“When held by a trust,” says Chapin in Beem’s column, “land is often placed in a tax classification that deeply reduces the property tax paid on the value of the land. Currently, some land trusts in Maine enjoy or are working to obtain complete property tax exemption. Municipal, school, and county bills still need to be paid, so the burden of that lost tax revenue shifts directly onto homeowners and other taxpayers.”
Some of the dialogues I witnessed in the meetings in rural and suburban places were no less than astonishing to me. In one suburban meeting hosted by a land trust, in which the goal was to highlight the potential of agriculture on the trust’s conserved land, a middle-aged, private-enterprise farmer in attendance expressed his concern for the future financial security of a young tenant farmer who leased land from the trust.
The middle-aged farmer spoke passionately of how he had to tap the equity of his family farm to fund a medical crisis he experienced years before, and he expressed his grave concern that the young tenant farmer was working hard for something he would never own or in which he would build equity. He and the young farmer escalated in their back-and-forth discussion, until the young farmer harshly and arrogantly punctuated the end of the conversation by saying that he didn’t need the older farmer to worry about his future.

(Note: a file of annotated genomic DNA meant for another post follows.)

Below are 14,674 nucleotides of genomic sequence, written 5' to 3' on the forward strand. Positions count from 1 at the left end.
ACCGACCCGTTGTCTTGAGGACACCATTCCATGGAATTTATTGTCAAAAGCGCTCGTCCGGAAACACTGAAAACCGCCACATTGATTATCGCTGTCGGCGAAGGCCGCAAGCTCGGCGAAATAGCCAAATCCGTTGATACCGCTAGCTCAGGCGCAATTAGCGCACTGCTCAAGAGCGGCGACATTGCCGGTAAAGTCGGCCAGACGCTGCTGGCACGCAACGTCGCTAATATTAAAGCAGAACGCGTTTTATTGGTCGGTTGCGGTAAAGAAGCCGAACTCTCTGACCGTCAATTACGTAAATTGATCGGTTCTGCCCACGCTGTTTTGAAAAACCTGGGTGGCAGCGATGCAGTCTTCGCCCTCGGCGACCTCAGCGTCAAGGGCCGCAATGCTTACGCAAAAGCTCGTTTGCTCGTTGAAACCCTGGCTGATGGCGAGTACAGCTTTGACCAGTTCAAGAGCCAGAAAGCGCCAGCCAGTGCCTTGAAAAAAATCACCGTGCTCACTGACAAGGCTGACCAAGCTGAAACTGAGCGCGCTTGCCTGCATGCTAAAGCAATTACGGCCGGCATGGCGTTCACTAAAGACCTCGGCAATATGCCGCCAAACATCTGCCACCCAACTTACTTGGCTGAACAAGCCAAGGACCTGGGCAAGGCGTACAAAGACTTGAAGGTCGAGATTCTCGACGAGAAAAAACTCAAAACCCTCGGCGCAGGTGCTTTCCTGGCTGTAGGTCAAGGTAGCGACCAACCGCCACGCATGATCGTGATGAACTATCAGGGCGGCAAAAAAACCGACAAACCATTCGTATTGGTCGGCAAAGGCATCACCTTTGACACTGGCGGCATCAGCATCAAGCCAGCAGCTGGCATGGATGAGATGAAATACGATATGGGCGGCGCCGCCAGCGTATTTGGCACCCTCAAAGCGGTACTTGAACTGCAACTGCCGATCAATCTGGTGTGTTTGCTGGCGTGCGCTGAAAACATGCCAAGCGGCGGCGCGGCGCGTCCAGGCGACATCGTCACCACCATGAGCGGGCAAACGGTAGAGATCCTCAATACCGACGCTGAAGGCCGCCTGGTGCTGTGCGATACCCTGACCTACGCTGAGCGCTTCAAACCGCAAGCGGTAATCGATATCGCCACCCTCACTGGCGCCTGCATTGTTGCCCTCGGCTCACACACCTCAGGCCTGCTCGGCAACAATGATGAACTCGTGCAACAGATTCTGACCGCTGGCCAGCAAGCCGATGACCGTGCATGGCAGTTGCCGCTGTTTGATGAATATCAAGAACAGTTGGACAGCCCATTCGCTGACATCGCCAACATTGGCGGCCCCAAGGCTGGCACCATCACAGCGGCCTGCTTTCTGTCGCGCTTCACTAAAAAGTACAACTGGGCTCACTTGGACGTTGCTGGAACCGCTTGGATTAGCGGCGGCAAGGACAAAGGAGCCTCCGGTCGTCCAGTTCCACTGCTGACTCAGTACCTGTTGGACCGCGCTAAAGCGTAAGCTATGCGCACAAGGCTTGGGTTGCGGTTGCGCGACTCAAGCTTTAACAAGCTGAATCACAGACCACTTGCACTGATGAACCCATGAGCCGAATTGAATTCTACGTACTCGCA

The middle-aged farmer, frustrated, left the meeting and any meaningful public discussion of the issue promptly died.
I attended several meetings not sponsored by land trusts in which the local attitudes toward land were perceptible. At one meeting I listened as people discussed the topic of “landed gentry.” An animated discussion took place regarding landowners who had come by their land through inheritance or wealth and who were part of a system of “rural gentrification,” in which land was distributed—unjustly, they said—according to an ability to pay, not a desire to farm or work the land.
Their view was to change the system by squatting on land, inhabiting the “under-resourced” homes and farmland of the elderly or inhabiting foreclosed properties.
At another meeting in late spring in which some individuals were discussing taking over a foreclosed farm for the summer, talk quickly turned to local food security. One young man garnered the groups’ attention by campaigning for a variety of “support local” ideals. Then suddenly, he ended his plea with a dramatic statement.